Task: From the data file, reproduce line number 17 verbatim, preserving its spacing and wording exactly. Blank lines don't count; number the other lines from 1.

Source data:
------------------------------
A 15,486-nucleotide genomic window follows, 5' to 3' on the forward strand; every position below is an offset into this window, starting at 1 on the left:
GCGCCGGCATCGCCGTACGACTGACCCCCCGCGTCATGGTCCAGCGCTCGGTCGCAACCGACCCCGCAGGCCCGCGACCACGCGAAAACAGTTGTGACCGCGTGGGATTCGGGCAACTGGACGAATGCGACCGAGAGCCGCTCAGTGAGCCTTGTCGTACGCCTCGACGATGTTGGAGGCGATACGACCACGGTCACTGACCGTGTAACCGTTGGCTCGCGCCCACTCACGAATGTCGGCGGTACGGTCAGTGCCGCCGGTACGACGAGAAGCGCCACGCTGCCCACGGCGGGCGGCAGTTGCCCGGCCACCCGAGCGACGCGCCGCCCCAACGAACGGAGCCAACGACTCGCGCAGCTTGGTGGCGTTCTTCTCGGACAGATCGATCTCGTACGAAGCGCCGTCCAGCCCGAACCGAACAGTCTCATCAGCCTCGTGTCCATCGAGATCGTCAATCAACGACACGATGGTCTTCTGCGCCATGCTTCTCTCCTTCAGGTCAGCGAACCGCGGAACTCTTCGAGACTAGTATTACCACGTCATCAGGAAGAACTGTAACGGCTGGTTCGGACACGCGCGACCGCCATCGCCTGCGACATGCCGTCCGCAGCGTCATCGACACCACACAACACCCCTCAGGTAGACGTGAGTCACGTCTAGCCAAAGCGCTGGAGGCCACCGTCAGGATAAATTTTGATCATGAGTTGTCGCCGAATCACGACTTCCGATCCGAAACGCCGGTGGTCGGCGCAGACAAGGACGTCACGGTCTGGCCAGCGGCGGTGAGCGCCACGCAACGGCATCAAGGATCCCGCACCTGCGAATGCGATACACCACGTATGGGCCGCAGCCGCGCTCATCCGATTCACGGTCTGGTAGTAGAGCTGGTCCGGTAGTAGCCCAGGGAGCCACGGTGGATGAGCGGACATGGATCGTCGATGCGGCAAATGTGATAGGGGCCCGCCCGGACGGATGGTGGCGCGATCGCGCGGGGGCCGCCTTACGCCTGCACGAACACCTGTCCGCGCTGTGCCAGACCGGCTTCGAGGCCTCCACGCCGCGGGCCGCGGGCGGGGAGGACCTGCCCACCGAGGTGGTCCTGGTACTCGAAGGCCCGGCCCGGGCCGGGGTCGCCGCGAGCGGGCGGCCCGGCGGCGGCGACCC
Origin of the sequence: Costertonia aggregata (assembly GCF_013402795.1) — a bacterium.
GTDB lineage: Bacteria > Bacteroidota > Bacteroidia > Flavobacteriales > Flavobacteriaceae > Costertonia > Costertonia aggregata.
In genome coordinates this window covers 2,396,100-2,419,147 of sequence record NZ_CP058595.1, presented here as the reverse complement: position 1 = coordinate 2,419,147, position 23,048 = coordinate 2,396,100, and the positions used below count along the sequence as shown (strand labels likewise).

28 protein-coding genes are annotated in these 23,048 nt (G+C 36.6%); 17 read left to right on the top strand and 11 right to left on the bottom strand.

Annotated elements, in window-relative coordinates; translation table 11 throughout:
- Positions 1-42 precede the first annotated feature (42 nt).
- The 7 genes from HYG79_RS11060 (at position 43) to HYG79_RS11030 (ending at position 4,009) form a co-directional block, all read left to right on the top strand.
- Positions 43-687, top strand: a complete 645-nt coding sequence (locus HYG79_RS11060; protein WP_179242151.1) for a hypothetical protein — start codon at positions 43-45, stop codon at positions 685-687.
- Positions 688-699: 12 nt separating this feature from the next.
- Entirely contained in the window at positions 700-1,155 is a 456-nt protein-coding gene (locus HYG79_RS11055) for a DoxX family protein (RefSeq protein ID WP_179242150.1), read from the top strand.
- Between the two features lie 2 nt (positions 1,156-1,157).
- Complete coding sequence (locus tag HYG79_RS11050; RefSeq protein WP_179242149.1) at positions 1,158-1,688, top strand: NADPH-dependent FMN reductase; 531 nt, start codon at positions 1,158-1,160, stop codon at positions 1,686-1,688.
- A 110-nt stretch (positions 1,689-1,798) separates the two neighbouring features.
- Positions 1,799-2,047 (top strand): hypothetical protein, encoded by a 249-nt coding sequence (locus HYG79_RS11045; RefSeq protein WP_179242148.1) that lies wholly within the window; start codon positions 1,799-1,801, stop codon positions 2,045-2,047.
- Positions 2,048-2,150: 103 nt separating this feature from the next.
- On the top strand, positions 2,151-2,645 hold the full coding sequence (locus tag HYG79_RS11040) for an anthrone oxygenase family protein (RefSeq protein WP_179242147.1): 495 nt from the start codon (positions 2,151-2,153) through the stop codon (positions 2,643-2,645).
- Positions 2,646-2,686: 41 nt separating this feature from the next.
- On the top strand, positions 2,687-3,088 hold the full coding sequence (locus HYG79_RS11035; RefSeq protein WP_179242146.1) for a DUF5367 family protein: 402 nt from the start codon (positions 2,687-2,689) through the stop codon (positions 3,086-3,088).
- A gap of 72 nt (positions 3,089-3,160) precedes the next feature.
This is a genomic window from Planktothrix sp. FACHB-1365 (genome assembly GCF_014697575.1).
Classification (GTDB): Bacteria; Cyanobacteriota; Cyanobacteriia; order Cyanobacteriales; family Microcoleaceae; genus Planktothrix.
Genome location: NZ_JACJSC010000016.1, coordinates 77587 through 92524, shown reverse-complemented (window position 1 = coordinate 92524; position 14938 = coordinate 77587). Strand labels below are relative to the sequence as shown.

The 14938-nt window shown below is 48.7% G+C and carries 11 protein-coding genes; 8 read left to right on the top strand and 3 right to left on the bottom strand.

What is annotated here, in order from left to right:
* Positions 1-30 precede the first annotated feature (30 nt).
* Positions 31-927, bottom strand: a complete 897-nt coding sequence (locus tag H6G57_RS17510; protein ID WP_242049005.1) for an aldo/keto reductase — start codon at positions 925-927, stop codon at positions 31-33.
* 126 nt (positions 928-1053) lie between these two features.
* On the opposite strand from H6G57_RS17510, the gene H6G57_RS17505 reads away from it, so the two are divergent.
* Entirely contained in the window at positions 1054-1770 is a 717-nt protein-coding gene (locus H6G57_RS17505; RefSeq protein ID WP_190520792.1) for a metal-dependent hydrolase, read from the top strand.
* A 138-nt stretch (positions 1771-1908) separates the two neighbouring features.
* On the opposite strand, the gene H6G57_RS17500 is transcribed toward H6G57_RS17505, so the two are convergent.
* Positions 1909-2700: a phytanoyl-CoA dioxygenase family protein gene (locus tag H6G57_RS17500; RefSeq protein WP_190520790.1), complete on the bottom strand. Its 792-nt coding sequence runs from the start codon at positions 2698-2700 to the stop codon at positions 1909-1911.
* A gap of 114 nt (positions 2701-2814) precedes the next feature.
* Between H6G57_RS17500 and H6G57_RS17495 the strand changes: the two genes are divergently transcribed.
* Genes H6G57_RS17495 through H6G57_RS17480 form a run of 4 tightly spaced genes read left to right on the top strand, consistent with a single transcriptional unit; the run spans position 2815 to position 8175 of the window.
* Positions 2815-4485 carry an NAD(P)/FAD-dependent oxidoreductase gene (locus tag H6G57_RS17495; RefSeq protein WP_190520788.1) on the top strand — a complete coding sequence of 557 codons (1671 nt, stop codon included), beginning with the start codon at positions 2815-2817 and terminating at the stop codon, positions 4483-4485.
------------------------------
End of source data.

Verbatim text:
- Positions 2,048-2,150: 103 nt separating this feature from the next.